Six months after the coronavirus pandemic brought the world to a juddering halt, Ebiquity’s client partners have been talking to marketing leaders about where they are today and what their priorities are. We spoke to our clients in many different sectors – including FMCG, auto, home improvement, telcos, and betting – categories more and less affected by COVID.
Where companies are able to trade, across the board we found clear evidence of cautious optimism and increasing activity and spend. “We’re moving from survival to recovery and reopening mode, with 2021 planning already underway,” commented one. “Things are less frantic. Now it’s about prioritisation and focus,” said another. ”Growth with a healthy dose of crisis management thrown in.”
With the exception of travel and live entertainment, we found that many marketers are very definitely in growth mode, looking to take advantage of the recent improvement of trading conditions and the gradual reopening of society. And while there is ongoing concern about a seasonal second wave of infections and local lockdowns taking the wind out of recovery, there is a palpable desire to spend, to recoup sales lost in the previous six months, to unlock budgets that were held or paused earlier in the year.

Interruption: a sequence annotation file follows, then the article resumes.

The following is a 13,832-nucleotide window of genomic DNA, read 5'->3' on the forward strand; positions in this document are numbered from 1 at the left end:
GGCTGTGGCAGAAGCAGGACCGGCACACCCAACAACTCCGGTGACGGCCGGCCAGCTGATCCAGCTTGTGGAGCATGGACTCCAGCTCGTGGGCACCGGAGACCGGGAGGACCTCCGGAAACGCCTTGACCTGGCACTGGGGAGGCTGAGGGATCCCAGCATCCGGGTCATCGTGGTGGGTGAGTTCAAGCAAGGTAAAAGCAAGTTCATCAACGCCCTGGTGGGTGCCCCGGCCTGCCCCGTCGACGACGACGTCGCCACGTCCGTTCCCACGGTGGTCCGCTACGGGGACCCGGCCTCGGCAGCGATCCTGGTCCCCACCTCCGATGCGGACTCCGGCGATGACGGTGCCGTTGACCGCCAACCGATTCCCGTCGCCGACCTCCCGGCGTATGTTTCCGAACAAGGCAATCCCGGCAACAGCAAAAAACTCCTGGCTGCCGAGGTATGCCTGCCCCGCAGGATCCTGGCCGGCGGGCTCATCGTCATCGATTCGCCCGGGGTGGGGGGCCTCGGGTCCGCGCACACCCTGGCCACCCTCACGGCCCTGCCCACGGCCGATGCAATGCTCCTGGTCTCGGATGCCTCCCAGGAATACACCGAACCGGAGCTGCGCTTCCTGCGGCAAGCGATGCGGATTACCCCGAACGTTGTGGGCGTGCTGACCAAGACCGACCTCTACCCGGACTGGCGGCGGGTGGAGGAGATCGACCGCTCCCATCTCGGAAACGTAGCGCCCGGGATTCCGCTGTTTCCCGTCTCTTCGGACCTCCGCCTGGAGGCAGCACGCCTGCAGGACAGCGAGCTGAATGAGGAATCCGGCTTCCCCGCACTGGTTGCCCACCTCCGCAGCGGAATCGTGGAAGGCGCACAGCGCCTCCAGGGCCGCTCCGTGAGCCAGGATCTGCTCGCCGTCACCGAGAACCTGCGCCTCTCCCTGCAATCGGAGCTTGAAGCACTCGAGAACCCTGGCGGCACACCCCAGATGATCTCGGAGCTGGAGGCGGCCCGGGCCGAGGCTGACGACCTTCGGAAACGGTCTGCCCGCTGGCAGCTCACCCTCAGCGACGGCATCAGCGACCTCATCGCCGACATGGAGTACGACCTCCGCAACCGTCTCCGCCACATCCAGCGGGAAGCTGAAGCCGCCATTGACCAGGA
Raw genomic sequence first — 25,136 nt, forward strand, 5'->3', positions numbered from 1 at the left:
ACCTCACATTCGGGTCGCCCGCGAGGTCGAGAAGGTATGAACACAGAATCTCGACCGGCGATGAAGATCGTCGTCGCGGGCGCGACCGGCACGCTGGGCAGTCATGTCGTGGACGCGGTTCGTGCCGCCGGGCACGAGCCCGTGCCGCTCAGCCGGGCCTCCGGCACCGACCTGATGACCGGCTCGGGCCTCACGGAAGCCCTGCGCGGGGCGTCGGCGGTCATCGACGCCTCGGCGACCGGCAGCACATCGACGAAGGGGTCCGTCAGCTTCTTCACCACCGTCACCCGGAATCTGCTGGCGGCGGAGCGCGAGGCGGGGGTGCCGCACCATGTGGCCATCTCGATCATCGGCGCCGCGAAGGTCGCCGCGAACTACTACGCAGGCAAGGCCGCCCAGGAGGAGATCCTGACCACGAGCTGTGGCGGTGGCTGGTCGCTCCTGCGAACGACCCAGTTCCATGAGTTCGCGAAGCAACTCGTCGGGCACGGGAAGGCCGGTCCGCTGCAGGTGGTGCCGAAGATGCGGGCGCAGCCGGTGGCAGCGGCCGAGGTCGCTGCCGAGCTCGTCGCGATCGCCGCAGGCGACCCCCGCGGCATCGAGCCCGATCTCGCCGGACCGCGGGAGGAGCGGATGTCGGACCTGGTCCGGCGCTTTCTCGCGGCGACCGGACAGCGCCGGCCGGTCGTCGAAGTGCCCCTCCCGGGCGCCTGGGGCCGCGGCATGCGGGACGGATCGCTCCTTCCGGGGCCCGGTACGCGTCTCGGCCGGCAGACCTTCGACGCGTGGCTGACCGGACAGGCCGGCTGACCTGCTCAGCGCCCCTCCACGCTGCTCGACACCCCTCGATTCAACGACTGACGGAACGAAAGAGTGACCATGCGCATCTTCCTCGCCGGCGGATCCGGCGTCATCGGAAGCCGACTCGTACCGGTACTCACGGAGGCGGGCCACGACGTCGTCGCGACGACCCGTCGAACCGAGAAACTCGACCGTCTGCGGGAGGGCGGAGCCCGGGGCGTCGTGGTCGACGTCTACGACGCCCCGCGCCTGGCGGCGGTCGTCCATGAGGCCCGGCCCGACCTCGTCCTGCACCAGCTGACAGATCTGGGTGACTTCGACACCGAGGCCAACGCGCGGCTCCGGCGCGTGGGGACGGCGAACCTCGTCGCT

Flexibility and agility
Two of the most important skills in post-pandemic marketing are flexibility and agility. With trading conditions and consumer behaviour changing faster than ever, brands constantly need to reappraise, reset, and reallocate marketing investment more rapidly than before. They need to be able to ramp spending up and down based on rapidly-shifting business performance and consumer confidence metrics. Brands are committing less spend medium-to-long term, and advertisers increasingly require their agency partners to accept that their budgets must remain fluid. To address this need, our Analytics team has developed RapidOpti, a new tool to help advertisers quickly re-optimise their media plans.
The marketing services community was quick to pivot to working from home, both client and agency side. Account management and planning, creative development, and even pitching are now routinely run successfully from home offices, and those marketing leaders we spoke to praised their teams and partners for the ways in which they adapted to this new way of working, a spirit captured in our recent Viewpoint paper on agility. But working from home – certain to endure for most well into 2021 – has lost its novelty factor for many. Despite the benefits on no commute and more time with partners and families, there are concerns about whether leaders can continue to inspire their teams effectively when 100% remote.
In many categories, advertisers appear to be moving back to tried and tested techniques, resisting the temptation to be too innovative and sticking with tactics and channels they know deliver for them. In insurance and financial services, for instance, where purchases are routinely made online, the leading players have followed established online media strategies. Likewise, with people spending more time at home and home improvement experiencing a boom, the established TV and press paradigm is working well for this category. In both cases, there’s been no need to reinvent the wheel.